A flare network is an important part of the pressure-relieving system of hydrocarbon processing plants. The primary function of a flare system is to protect the plant and personnel by reliably and safely disposing of flammable waste gas by burning it into the atmosphere during an emergency. However, the excess gas generated in oil and gas operations may also be continuously sent to the flare network to be burned. This routine flaring releases emissions that include greenhouse gases, nitrogen oxides, sulfur dioxide and any unburned hydrocarbons, all of which contribute to the total emissions from the plant.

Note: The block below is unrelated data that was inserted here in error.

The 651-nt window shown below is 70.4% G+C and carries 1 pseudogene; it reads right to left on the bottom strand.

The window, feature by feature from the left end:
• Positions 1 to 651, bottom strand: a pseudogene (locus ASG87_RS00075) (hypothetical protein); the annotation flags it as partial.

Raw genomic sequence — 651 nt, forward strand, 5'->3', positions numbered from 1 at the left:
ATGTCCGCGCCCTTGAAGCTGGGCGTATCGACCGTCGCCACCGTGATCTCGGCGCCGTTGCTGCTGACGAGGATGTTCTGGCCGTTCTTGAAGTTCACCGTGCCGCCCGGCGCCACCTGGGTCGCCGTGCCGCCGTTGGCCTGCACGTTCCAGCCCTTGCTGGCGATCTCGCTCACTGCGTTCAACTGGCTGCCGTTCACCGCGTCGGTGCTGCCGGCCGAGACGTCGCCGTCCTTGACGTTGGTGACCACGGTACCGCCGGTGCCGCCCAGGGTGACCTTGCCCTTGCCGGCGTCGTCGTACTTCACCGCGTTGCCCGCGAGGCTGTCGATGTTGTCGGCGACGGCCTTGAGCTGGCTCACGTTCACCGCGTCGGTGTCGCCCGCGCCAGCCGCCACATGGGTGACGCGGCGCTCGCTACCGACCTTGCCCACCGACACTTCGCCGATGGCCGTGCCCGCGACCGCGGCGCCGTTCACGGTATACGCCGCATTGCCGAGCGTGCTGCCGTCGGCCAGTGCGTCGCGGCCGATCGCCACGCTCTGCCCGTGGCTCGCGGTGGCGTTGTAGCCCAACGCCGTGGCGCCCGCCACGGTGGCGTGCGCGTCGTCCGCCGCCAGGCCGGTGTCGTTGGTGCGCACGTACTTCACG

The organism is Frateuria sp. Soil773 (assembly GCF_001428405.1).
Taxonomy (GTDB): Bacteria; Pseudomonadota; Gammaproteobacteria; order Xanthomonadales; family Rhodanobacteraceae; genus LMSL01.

In this paper we describe a feasibility study of low to zero routine flaring in a processing plant. The process under study involved recovering flare gas and routing it back to the plant for appropriate use. Detailed design, economic assessment, and evaluation of a flare reduction strategy is presented through modeling of the complete system from production to facilities to the flare system and gas recovery method of choice. Reciprocating compressor design and optimization to maximize throughput and minimize emissions is featured. The possibility of occurrence of different operating hazards is studied, including brittle fracture, hydrate, and dry ice formation in the flare network. This study is helpful to detect and mitigate the risk of pipe rupture caused by flare line embrittlement.

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